The Honors College is proud to showcase selections from the 8th annual South Carolina High School Writing Contest. Featuring submissions from high school juniors and seniors from across the state, the works are edited by Honors students from our SCHC 384 course. Read the recent winning entries and other featured selections»
PARTICIPANTS: The contest is open to South Carolina high school juniors and seniors in public, private and home schools.
TOPIC: The topic is “How should we improve the state of South Carolina?” We welcome submissions in all creative genres, including fiction, drama, and poetry. We also welcome straightforward essays and other kinds of writings – diary entries and letters, for example. Submissions must be within 750 words.
HOW IT WORKS: After a student submits their work, 15-20 finalists will be chosen. Finalists will have their work reviewed by the 2021 writing contest judge Ray McManus.
DEADLINE: Students must be residents of South Carolina. The deadline is 11:59 PM EST on September 19, 2021.
Cash prizes of $1,000, $500 and $250 will be awarded to the first, second and third place winners. The entries of finalists and winners will be showcased by the South Carolina Honors College on its website.
No. We accept poetry, fiction, drama, short stories, and combinations of those genres. Some students have chosen to submit entries written as letters and diary entries. But essays are acceptable as well.
Submissions will be judged for their originality, creativity, and writing style. We encourage creativity, but not at the expense of clarity. It’s important to respond to our prompt in a way judges can understand.
We hope to have results about which students are finalists by mid-November. We will let each of you know personally, by email, whether or not your work was chosen.
Yes, in both the junior and senior categories combined. The first-place winner (chosen from the junior and senior classes) will receive the Walter Edgar Award, which includes $1,000. The prize is generously funded by South Carolina Honors College alumnus Thad Westbrook and named for the well-known University of South Carolina history professor, author and public radio host. The second and third-place winners (chosen from the junior and senior classes) will receive the South Carolina Academy of Authors awards. Generously funded by the South Carolina Academy of Authors, the second-place prize includes $500 and the third-place prize includes $250. Honorable Mentions may be given. There are no cash awards for Honorable Mentions.
No. The money is yours to do with as you wish.
The contest is a partnership presented by the South Carolina Honors College at the University of South Carolina, the Pat Conroy Literary Center, the South Carolina State Library, the University of South Carolina School of Library and Information Sciences, and the South Carolina Academy of Authors and the South Carolina Writers Association.
Yes. You do not have to be college-bound at all.
No. While we recognize the value of spoken word literature, the contest is based on writing skills. Perhaps your spoken word work can be written.
Yes. Otherwise we have no idea if the writer is making up facts. Rather than using footnotes, we suggest a more reader-friendly method, i.e., South Carolina has more rabid wild animals prowling its neighborhoods—44 percent more—than any other state, according to a 2014 report from the U.S. Rabid Wild Animal Department.
It is okay for your teacher to proofread your work, but you should indicate following your submission that you received the help. This is a writing contest, not an editing or grammar contest. We are interested in hearing your voice and your response to the prompt. You can simply write: “I want to thank Ms. Laura Ingalls Wilder, my English teacher, for proofreading my final draft.” Or, “I want to thank Mr. Atticus Finch, my government teacher, for encouraging me to revise the ending.” If your submitted work is entirely your own production, you may indicate that at the end: “I received no proofreading or editing assistance. This submission is entirely my own work.”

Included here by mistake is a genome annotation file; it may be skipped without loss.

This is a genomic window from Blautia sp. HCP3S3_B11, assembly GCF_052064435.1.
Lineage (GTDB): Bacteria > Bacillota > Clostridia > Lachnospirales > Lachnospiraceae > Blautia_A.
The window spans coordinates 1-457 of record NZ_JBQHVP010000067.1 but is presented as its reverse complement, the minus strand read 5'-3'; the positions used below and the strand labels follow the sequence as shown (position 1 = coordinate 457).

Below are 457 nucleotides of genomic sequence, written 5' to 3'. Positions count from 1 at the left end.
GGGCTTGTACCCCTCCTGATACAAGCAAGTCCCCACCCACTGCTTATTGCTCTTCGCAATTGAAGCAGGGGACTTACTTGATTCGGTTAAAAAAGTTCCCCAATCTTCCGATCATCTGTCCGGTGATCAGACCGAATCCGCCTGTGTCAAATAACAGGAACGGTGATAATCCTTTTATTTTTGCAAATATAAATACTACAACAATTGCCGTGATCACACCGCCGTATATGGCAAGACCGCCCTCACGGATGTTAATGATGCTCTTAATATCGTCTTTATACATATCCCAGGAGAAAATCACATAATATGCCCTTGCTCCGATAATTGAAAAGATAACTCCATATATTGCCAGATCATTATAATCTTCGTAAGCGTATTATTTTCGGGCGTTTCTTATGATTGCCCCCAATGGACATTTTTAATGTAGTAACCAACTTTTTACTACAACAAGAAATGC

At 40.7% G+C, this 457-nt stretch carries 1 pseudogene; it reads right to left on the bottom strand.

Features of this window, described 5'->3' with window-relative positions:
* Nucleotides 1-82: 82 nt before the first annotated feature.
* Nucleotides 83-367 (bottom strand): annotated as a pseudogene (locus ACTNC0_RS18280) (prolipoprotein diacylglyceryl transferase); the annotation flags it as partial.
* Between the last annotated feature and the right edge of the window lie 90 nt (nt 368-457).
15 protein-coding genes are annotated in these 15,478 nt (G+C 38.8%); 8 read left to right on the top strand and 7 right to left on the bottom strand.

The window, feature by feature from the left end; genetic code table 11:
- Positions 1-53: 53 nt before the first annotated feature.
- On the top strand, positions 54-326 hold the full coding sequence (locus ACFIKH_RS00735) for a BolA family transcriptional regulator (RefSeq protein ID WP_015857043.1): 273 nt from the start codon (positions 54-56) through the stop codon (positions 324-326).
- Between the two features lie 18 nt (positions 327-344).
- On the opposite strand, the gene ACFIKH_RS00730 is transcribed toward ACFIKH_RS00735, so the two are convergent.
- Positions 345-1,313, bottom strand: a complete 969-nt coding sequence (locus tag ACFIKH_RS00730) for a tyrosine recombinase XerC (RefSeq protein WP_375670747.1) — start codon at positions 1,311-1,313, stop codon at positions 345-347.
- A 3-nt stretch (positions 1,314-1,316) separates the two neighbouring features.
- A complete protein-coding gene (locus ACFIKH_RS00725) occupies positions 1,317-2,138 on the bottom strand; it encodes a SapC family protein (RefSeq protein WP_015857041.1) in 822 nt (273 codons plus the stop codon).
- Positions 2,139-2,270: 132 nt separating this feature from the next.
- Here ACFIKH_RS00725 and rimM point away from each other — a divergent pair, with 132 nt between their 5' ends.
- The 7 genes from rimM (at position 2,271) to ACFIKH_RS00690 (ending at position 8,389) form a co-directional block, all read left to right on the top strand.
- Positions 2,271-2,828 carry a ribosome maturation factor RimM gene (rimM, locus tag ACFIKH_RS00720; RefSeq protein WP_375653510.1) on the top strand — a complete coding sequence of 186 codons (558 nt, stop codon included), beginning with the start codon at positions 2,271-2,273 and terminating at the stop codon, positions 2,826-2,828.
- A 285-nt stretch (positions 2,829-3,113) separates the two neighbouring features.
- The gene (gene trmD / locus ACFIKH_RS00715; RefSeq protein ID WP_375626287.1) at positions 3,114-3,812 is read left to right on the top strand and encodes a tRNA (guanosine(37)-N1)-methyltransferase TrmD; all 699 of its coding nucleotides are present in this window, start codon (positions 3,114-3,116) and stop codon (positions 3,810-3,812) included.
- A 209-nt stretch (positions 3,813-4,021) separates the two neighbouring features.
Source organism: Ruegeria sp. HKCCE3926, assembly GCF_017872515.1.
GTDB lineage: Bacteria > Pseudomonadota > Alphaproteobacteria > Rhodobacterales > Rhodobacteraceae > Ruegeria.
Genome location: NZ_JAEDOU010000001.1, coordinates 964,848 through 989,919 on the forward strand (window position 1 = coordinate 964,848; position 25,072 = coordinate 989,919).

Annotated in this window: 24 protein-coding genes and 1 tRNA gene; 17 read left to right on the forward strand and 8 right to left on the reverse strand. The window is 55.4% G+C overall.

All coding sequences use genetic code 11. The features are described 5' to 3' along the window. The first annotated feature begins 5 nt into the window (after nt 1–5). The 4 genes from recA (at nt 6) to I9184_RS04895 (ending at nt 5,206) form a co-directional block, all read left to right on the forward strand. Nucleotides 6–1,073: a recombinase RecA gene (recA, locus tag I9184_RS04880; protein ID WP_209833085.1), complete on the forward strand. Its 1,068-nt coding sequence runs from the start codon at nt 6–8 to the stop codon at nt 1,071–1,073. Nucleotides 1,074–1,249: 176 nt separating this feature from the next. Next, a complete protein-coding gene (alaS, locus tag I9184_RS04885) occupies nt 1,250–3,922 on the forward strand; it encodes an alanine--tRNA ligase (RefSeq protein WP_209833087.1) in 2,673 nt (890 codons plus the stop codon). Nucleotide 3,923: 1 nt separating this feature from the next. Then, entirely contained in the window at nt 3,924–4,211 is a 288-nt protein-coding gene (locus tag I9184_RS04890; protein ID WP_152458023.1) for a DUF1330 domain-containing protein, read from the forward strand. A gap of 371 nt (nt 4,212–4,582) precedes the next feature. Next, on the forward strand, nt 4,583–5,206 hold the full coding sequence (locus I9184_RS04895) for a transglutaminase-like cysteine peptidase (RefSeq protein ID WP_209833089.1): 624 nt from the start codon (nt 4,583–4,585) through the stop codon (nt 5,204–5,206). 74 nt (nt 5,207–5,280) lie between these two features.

Ray McManus earned his MFA in poetry and his Ph.D. in Rhetoric and Composition from the University of South Carolina. An associate professor of English at the University of South Carolina in Sumter, McManus teaches creative writing, Irish literature and Southern Literature, and has won many awards for teaching and scholarship on southern and Irish culture. He is the director of the Center for Oral Narrative housed in the Division of Arts and Letters, Writer in Residence at the Columbia Museum of Art, and the Chair for the South Carolina Academy of Authors. McManus is the founder of Split P Soup, a creative writing outreach program that places writers in schools and communities in South Carolina, and former director of the creative writing program at the Tri-District Arts Consortium. His current outreach project is Re:Verse, a teaching initiative that works with teachers and administrators on developing effective strategies for bringing creative writing back to standard education.
His first book, Driving Through the Country Before You Are Born, was selected by Southern poet Kate Daniels and published by USC Press in 2007. Since then he has gone on to publish three more books: Left Behind (published by Stepping Stones Press in 2008), Red Dirt Jesus (selected by Alicia Ostriker for the Marick Press Poetry Prize and published by Marick Press in 2011), and Punch. (published by Hub City Press in 2014, and winner of the 2015 Independent Publishers Book Award). McManus has recently co-edited an anthology with USC Press called Found Anew.
We prefer Word documents and have no preference about fonts, though one that is easy to read is helpful.
No. The form you complete online will serve as your cover page. It’s nice, but not necessary, to have your byline at the top of your submission.